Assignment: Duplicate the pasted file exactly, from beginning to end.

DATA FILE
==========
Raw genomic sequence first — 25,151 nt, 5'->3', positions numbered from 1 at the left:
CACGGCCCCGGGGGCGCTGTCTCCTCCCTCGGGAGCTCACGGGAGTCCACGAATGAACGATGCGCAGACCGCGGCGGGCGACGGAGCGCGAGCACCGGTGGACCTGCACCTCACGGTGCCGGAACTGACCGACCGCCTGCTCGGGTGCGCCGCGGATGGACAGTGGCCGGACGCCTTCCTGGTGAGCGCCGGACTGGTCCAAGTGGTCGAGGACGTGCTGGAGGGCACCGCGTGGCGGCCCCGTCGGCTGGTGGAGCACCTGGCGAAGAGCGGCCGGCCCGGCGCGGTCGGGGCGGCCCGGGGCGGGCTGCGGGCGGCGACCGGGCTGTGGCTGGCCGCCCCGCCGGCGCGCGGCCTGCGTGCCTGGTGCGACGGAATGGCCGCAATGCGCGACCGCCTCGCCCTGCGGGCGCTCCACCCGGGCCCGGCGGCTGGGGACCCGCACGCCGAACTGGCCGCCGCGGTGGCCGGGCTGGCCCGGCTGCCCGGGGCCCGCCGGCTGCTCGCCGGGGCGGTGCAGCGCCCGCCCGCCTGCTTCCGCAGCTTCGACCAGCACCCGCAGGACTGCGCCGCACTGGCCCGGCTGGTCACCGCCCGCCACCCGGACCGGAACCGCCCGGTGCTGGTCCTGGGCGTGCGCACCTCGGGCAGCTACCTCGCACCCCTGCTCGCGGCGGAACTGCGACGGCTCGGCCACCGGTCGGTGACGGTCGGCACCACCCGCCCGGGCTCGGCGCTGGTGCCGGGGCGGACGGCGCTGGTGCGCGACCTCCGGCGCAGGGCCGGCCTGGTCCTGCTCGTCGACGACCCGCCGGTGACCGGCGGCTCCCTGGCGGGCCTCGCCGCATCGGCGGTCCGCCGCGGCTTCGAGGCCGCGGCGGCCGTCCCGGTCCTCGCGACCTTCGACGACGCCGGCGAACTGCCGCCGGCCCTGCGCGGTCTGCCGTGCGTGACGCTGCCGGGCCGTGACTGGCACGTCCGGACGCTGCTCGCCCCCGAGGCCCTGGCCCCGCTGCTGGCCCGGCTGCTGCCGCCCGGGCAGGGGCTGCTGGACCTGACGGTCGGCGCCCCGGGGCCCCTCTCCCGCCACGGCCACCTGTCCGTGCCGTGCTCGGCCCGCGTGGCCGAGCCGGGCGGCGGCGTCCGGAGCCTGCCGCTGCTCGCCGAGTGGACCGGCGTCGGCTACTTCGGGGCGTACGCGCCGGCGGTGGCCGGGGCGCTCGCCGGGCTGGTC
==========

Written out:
Raw genomic sequence first — 25,151 nt, 5'->3', positions numbered from 1 at the left:
CACGGCCCCGGGGGCGCTGTCTCCTCCCTCGGGAGCTCACGGGAGTCCACGAATGAACGATGCGCAGACCGCGGCGGGCGACGGAGCGCGAGCACCGGTGGACCTGCACCTCACGGTGCCGGAACTGACCGACCGCCTGCTCGGGTGCGCCGCGGATGGACAGTGGCCGGACGCCTTCCTGGTGAGCGCCGGACTGGTCCAAGTGGTCGAGGACGTGCTGGAGGGCACCGCGTGGCGGCCCCGTCGGCTGGTGGAGCACCTGGCGAAGAGCGGCCGGCCCGGCGCGGTCGGGGCGGCCCGGGGCGGGCTGCGGGCGGCGACCGGGCTGTGGCTGGCCGCCCCGCCGGCGCGCGGCCTGCGTGCCTGGTGCGACGGAATGGCCGCAATGCGCGACCGCCTCGCCCTGCGGGCGCTCCACCCGGGCCCGGCGGCTGGGGACCCGCACGCCGAACTGGCCGCCGCGGTGGCCGGGCTGGCCCGGCTGCCCGGGGCCCGCCGGCTGCTCGCCGGGGCGGTGCAGCGCCCGCCCGCCTGCTTCCGCAGCTTCGACCAGCACCCGCAGGACTGCGCCGCACTGGCCCGGCTGGTCACCGCCCGCCACCCGGACCGGAACCGCCCGGTGCTGGTCCTGGGCGTGCGCACCTCGGGCAGCTACCTCGCACCCCTGCTCGCGGCGGAACTGCGACGGCTCGGCCACCGGTCGGTGACGGTCGGCACCACCCGCCCGGGCTCGGCGCTGGTGCCGGGGCGGACGGCGCTGGTGCGCGACCTCCGGCGCAGGGCCGGCCTGGTCCTGCTCGTCGACGACCCGCCGGTGACCGGCGGCTCCCTGGCGGGCCTCGCCGCATCGGCGGTCCGCCGCGGCTTCGAGGCCGCGGCGGCCGTCCCGGTCCTCGCGACCTTCGACGACGCCGGCGAACTGCCGCCGGCCCTGCGCGGTCTGCCGTGCGTGACGCTGCCGGGCCGTGACTGGCACGTCCGGACGCTGCTCGCCCCCGAGGCCCTGGCCCCGCTGCTGGCCCGGCTGCTGCCGCCCGGGCAGGGGCTGCTGGACCTGACGGTCGGCGCCCCGGGGCCCCTCTCCCGCCACGGCCACCTGTCCGTGCCGTGCTCGGCCCGCGTGGCCGAGCCGGGCGGCGGCGTCCGGAGCCTGCCGCTGCTCGCCGAGTGGACCGGCGTCGGCTACTTCGGGGCGTACGCGCCGGCGGTGGCCGGGGCGCTCGCCGGGCTGGTC